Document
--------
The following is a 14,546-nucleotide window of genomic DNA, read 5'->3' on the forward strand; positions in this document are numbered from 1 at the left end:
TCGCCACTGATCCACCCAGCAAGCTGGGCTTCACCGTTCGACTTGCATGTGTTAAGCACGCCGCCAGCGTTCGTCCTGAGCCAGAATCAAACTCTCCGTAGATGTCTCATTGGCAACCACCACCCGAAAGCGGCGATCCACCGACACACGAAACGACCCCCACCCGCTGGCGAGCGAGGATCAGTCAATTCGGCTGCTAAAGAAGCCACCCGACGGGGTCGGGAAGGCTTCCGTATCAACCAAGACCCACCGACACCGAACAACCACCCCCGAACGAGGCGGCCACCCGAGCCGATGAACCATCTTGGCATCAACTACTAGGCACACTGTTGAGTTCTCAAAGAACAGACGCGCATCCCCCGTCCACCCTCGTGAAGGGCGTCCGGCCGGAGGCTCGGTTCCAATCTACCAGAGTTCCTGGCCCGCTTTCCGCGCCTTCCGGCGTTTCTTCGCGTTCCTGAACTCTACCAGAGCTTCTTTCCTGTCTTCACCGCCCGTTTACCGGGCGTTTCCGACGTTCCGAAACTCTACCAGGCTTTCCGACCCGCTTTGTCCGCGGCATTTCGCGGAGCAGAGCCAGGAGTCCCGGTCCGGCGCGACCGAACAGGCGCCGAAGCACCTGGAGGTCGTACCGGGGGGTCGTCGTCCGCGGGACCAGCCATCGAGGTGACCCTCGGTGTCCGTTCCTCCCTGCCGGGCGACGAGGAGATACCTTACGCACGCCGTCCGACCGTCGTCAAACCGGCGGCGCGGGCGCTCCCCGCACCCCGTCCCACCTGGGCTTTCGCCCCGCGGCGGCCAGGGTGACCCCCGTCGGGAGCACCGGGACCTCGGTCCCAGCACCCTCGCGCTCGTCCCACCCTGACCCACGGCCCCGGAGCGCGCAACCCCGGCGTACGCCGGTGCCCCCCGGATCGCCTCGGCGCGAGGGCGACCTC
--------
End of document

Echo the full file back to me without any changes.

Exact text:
The following is a 14,546-nucleotide window of genomic DNA, read 5'->3' on the forward strand; positions in this document are numbered from 1 at the left end:
TCGCCACTGATCCACCCAGCAAGCTGGGCTTCACCGTTCGACTTGCATGTGTTAAGCACGCCGCCAGCGTTCGTCCTGAGCCAGAATCAAACTCTCCGTAGATGTCTCATTGGCAACCACCACCCGAAAGCGGCGATCCACCGACACACGAAACGACCCCCACCCGCTGGCGAGCGAGGATCAGTCAATTCGGCTGCTAAAGAAGCCACCCGACGGGGTCGGGAAGGCTTCCGTATCAACCAAGACCCACCGACACCGAACAACCACCCCCGAACGAGGCGGCCACCCGAGCCGATGAACCATCTTGGCATCAACTACTAGGCACACTGTTGAGTTCTCAAAGAACAGACGCGCATCCCCCGTCCACCCTCGTGAAGGGCGTCCGGCCGGAGGCTCGGTTCCAATCTACCAGAGTTCCTGGCCCGCTTTCCGCGCCTTCCGGCGTTTCTTCGCGTTCCTGAACTCTACCAGAGCTTCTTTCCTGTCTTCACCGCCCGTTTACCGGGCGTTTCCGACGTTCCGAAACTCTACCAGGCTTTCCGACCCGCTTTGTCCGCGGCATTTCGCGGAGCAGAGCCAGGAGTCCCGGTCCGGCGCGACCGAACAGGCGCCGAAGCACCTGGAGGTCGTACCGGGGGGTCGTCGTCCGCGGGACCAGCCATCGAGGTGACCCTCGGTGTCCGTTCCTCCCTGCCGGGCGACGAGGAGATACCTTACGCACGCCGTCCGACCGTCGTCAAACCGGCGGCGCGGGCGCTCCCCGCACCCCGTCCCACCTGGGCTTTCGCCCCGCGGCGGCCAGGGTGACCCCCGTCGGGAGCACCGGGACCTCGGTCCCAGCACCCTCGCGCTCGTCCCACCCTGACCCACGGCCCCGGAGCGCGCAACCCCGGCGTACGCCGGTGCCCCCCGGATCGCCTCGGCGCGAGGGCGACCTC